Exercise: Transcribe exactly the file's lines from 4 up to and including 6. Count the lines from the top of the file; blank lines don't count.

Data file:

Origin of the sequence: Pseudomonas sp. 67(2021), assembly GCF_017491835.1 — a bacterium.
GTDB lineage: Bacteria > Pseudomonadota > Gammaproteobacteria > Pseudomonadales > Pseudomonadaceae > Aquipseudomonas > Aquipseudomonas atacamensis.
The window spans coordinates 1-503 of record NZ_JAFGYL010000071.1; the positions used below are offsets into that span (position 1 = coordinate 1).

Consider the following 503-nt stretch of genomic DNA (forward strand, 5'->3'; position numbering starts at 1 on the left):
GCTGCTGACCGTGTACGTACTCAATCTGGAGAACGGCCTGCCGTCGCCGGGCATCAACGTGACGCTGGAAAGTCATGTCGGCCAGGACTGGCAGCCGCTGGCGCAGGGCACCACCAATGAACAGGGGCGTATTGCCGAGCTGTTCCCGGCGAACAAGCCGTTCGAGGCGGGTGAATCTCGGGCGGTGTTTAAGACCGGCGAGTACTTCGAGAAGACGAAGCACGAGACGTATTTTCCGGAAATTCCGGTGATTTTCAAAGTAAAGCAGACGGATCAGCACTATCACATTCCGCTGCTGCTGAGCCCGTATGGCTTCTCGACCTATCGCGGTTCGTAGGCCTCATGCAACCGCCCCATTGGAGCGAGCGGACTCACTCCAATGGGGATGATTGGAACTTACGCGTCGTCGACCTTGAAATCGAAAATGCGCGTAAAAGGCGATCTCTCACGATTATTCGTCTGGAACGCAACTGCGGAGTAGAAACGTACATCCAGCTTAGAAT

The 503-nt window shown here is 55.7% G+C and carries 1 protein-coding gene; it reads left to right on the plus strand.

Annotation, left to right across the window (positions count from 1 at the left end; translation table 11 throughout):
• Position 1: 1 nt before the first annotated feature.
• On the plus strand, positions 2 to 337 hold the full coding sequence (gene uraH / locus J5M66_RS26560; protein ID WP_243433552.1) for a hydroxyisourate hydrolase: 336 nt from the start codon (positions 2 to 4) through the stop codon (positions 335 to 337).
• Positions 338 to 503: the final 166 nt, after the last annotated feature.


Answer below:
Consider the following 503-nt stretch of genomic DNA (forward strand, 5'->3'; position numbering starts at 1 on the left):
GCTGCTGACCGTGTACGTACTCAATCTGGAGAACGGCCTGCCGTCGCCGGGCATCAACGTGACGCTGGAAAGTCATGTCGGCCAGGACTGGCAGCCGCTGGCGCAGGGCACCACCAATGAACAGGGGCGTATTGCCGAGCTGTTCCCGGCGAACAAGCCGTTCGAGGCGGGTGAATCTCGGGCGGTGTTTAAGACCGGCGAGTACTTCGAGAAGACGAAGCACGAGACGTATTTTCCGGAAATTCCGGTGATTTTCAAAGTAAAGCAGACGGATCAGCACTATCACATTCCGCTGCTGCTGAGCCCGTATGGCTTCTCGACCTATCGCGGTTCGTAGGCCTCATGCAACCGCCCCATTGGAGCGAGCGGACTCACTCCAATGGGGATGATTGGAACTTACGCGTCGTCGACCTTGAAATCGAAAATGCGCGTAAAAGGCGATCTCTCACGATTATTCGTCTGGAACGCAACTGCGGAGTAGAAACGTACATCCAGCTTAGAAT

The 503-nt window shown here is 55.7% G+C and carries 1 protein-coding gene; it reads left to right on the plus strand.